There is Knight’s Hill in south London and he seems to have come to grief at Knight’s End near March in Cambridgeshire. We have Marshalls Heath near Wheathampstead, Hertfordshire, Major’s Green near Solihull, West Midlands, Captain Fold near Heywood, Lancashire, and Guard House near Keighley in West Yorkshire.
‘How many people can you get in a place called Guard House?’ asks Jason.
I wonder if this is a trick question of the two-in-the-front, two-in-the-back variety.
All of this leads to Slaughter Hill near Crewe in Cheshire, Slaughterbridge near Camelford, Cornwall, Coffinswell near Torquay in Devon, Gravesend in Kent and near Bishop’s Stortford, Hertfordshire, and Maidensgrave near Woodbridge, Suffolk.
But all is not lost, for new life begins at Bourne near Bristol and also in Lincolnshire, and there’s Phoenix Row near Bishop Auckland in County Durham.
There are many regal-sounding places. Here is just a small selection of those we found. Royal’s Green near Whitchurch in Shropshire, King Street near Ongar, Essex, and King Edward near Banff.
‘I’ve heard that King Edward put himself about a bit,’ said Jason.
I don’t think I wish to ask which King Edward.
Then there’s all sorts of queens including Queen Adelaide near Ely in Cambridgeshire, Queen Street near Tonbridge, Kent, and Queenzieburn – oh yes! – near Glasgow. And there’s Prince Royd near Huddersfield, West Yorkshire, and Prince’s Marsh near Petersfield, Hampshire.
Amongst other nobility we have Dukestown near Ebbw Vale, south Wales.
‘I wonder which duke that was,’ says Sophie.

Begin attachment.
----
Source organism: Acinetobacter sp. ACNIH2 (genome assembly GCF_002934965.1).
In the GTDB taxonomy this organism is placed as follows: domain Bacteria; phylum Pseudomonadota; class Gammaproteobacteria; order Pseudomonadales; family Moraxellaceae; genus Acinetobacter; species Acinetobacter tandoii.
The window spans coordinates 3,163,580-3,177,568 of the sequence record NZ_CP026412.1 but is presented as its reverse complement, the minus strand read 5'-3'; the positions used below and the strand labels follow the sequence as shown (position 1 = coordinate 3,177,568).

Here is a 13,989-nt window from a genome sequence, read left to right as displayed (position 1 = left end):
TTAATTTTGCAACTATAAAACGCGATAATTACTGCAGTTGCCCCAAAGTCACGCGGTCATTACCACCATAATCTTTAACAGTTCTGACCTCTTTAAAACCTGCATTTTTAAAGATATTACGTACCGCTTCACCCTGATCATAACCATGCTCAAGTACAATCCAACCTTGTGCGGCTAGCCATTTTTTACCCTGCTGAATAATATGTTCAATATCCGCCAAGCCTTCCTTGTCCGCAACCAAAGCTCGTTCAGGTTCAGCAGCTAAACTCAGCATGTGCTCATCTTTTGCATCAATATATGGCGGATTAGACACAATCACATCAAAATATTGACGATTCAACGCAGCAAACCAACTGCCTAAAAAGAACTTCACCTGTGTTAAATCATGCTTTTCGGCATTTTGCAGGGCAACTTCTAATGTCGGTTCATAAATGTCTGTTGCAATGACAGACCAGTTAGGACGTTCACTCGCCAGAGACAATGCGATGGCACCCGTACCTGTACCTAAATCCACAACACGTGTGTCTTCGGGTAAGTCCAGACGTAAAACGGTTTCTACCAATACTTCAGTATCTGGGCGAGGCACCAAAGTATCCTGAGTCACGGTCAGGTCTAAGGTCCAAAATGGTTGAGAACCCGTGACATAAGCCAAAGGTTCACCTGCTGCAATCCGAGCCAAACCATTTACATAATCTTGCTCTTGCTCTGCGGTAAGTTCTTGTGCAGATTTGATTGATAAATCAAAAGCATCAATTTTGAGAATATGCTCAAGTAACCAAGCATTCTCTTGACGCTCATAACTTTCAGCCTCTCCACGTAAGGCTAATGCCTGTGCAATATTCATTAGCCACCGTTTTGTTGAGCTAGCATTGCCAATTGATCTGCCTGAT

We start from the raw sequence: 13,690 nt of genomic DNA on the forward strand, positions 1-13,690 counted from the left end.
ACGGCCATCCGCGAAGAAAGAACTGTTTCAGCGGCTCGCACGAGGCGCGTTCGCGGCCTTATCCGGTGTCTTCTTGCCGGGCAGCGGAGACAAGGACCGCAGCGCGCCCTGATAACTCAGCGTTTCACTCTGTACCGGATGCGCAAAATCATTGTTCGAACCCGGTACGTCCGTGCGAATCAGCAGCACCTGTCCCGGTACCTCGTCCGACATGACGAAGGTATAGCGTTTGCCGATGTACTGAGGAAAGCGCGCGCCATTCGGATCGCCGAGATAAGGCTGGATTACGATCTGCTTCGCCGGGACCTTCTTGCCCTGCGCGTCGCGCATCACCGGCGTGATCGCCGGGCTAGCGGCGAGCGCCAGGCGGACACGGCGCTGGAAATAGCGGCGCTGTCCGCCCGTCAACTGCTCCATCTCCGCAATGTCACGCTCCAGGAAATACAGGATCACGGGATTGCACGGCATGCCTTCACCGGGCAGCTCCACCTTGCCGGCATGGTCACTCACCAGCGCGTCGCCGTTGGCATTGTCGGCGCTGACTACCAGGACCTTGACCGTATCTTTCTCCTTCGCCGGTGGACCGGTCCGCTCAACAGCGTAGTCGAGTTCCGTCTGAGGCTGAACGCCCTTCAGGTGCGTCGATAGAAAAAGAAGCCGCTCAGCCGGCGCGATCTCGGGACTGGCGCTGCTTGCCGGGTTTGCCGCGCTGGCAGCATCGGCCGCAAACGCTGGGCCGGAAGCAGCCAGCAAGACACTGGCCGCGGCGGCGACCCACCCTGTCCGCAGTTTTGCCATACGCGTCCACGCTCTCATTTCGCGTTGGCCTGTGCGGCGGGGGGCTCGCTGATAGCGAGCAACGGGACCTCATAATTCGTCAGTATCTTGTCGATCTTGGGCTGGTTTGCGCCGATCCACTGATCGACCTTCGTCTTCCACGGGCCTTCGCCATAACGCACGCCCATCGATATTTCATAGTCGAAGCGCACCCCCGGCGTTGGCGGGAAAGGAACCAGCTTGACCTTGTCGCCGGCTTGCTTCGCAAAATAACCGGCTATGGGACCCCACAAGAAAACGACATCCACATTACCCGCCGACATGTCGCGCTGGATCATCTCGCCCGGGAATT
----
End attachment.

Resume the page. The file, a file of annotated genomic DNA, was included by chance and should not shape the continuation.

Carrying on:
Then Countess Cross near Halstead in Essex.
‘And who made the countess cross,’ said Jason.
We have Countess Wear near Exeter, Devon, Earl Shilton near Hinckley in Leicestershire, Earl Sterndale near Buxton, Derbyshire, and Earl Stoneham near Stowmarket in Suffolk. There are various earl’s thingies all over the place including Earl’s Common near Worcester, Earl’s Down in East Sussex and Earl’s Green in Suffolk.
There appear to be no witches – unless they’re all in hiding somewhere – but there is a Cackle Hill near Spalding in Lincolnshire and Cackle Street near Uckfield, near Robertsbridge, and near Rye, all in East Sussex; and there’s Stake Hill near Manchester, Dunk’s Green near Tonbridge, Kent, reminiscent, perhaps, of what befell witches in the past.
Then we have Merlin’s Bridge near Haverfordwest, west Wales, and Merlin’s Cross near Pembroke, also in west Wales, and there’s Dragons Green near Horsham, West Sussex, and Dragon’s Hill near Lyme Regis in Dorset.
No aunts and uncles, but there’s room for most of the family here. We’ve got Boys Hill near Sherborne in Dorset, Boys Village near Barry, south Wales, and Brotherhouse Bar near Spalding, Lincolnshire.
That sounds like my sort of place.
My pals seem to concur.
There’s Three Sisters near Ruthin in north Wales and Child Okeford near Blandford, Dorset.
‘He or she must be an orphan,’ says Sophie. There’s no mummy or daddy Okeford.
Then Child’s Hill in north London and Little Herbert’s near Cheltenham, Gloucestershire. And Ladies Riggs near Pateley Bridge in North Yorkshire, Old Wives Lees near Canterbury in Kent, Man’s Cross near Halstead, Essex, and Scholar Green near Stoke-on-Trent, Staffordshire.
At the end of another tiring day it is time for a pie and a pint followed by a good night’s rest. I have a feeling tomorrow, our last day, will be particularly mind-boggling.